Opinion: Among all the possible arguments for Biden, Democrats only need to make one

  • Oops!
    Something went wrong.
    Please try again later.
  • Oops!
    Something went wrong.
    Please try again later.
  • Oops!
    Something went wrong.
    Please try again later.

Editor’s Note: Ana Marie Cox is a political journalist and writer in Austin. The views expressed here are her own. Read more opinion on CNN.

To win in November, President Joe Biden and other Democrats must seize upon and never let up on abortion rights as their most important policy focus. Democrats’ historical reticence to give a full-throated and explicit defense of abortion rights or to take advantage of congressional majorities to enshrine those rights into law kept the door open for Republicans to find a way to overturn Roe v Wade. The painful irony is that because of this policy mismanagement, Democrats have transmuted the hardship and suffering of hundreds of thousands of would-be abortion-seekers into a wave of ballot-box endorsements for reproductive choice. And in no place is this alchemy more vital to Biden’s chances of sealing a second term than in the Sunshine State.

Ana Marie Cox - <em>Faith Fonseca</em>
Ana Marie Cox - Faith Fonseca

This week, the Supreme Court of Florida ruled to both allow the state’s six-week abortion ban to stand and to allow a state-wide vote in November to enshrine abortion as a right protected by the state’s constitution. These decisions put a spotlight on the nexus of real policy outcomes and political theatrics underpinning the 2024 contest.

The theatrics have played out with once-ardent anti-abortion Republican politicians suddenly forced to reckon with the overwhelmingly unpopular outcomes that recognizing “fetal personhood” — an official GOP position for decades — creates. In the wake of the Alabama Supreme Court decision applying the logic of personhood to in vitro fertilization, the state legislature immediately passed legislation to protect the IVF process that relies on embryos. But that wasn’t enough to keep an Alabama IVF clinic from announcing that it was discontinuing the procedure.

Former President Donald Trump, canny as always about polling, continues to try to thread an unsteady needle and is once again trying to postpone his day of reckoning by saying that he’s going to be making a statement about abortion next week after being pushed to respond to Florida’s six-week ban. His campaign adviser Brian Hughes said Trump endorses “preserving life” but carefully avoided, for now, a position on the ballot measure or six-week policy itself. As Hughes put it: “He supports states’ rights because he supports the voters’ right to make decisions for themselves.” The statement ended with the only rhetorical gambit left to Republicans, the same lie about the Democratic position that the GOP has used for decades: “Where President Trump thinks voters should have the last word, Biden and many Democrats want to allow abortion up until the moment of birth and force taxpayers to pay for it,” another spokesperson said.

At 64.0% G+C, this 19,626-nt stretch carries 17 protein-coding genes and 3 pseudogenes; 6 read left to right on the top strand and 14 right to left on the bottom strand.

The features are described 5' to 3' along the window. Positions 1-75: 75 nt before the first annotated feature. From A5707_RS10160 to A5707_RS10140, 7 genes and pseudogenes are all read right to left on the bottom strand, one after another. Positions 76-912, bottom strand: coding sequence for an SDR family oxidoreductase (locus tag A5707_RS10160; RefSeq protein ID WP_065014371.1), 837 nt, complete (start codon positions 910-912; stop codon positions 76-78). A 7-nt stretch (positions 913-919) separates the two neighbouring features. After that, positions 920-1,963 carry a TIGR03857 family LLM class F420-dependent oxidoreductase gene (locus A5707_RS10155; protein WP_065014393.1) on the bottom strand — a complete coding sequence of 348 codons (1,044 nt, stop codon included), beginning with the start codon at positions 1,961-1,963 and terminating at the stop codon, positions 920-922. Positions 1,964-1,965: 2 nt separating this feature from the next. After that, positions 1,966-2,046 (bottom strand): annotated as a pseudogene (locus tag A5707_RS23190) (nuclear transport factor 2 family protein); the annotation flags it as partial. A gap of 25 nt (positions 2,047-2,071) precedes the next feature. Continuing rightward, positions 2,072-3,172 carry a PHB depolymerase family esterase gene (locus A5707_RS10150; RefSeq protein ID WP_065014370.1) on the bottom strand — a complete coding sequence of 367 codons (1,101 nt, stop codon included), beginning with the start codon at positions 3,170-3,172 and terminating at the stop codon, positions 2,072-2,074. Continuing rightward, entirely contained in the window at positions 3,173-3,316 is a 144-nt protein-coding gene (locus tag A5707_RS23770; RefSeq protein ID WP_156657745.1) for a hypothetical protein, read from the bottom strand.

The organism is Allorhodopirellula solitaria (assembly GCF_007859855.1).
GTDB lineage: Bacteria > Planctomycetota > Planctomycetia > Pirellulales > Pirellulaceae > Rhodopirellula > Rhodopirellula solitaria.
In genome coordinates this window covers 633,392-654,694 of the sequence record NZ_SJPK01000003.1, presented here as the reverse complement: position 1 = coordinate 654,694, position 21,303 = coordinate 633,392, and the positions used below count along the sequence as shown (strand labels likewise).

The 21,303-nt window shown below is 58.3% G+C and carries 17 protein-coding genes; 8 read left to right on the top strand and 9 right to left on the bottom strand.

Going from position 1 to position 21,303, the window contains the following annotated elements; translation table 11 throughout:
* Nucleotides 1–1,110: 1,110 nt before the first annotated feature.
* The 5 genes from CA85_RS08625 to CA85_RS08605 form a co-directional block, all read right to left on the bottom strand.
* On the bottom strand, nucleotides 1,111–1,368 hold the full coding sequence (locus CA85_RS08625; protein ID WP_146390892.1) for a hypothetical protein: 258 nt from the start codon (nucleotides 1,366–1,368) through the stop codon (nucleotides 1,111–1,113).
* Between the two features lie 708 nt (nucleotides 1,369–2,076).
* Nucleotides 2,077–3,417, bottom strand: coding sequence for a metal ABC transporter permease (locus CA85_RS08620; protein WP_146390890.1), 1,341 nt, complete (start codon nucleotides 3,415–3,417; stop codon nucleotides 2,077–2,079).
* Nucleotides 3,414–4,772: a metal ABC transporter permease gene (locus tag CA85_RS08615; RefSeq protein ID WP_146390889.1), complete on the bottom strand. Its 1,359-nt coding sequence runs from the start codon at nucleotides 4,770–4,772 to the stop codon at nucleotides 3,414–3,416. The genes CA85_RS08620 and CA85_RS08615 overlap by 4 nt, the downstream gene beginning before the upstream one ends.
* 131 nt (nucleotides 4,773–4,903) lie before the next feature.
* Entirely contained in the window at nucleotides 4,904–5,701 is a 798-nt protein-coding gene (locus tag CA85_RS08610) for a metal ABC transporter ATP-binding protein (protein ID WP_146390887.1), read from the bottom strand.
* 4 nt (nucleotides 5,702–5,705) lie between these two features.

It would be more accurate to say, “Where the Democrats think women should have the last word, Trump and many Republicans want to take decisions about abortion out of their hands and force them to pay for it.”

On the ground, political performance runs up against people’s lives and it’s the Republican position of fetal personhood and only the most narrow exceptions to abortion access that reveal themselves to be radical political stances with radical outcomes: There are now millions of people who are living under the anti-abortion laws the Dobbs ruling overturning Roe v. Wade made possible. I count in that number not just the women forced to face a pregnancy resulting from sexual assault and not just the women who have been prevented from ending a pregnancy that threatens their physical well-being, but both those groups’ loved ones and their communities. Then there are, of course, the women who have a child they would prefer not to have (post-Dobbs, birth rates went up in states with abortion bans by about 2%). Now we must consider adding to that population some of those who wish to turn to IVF procedures to create families.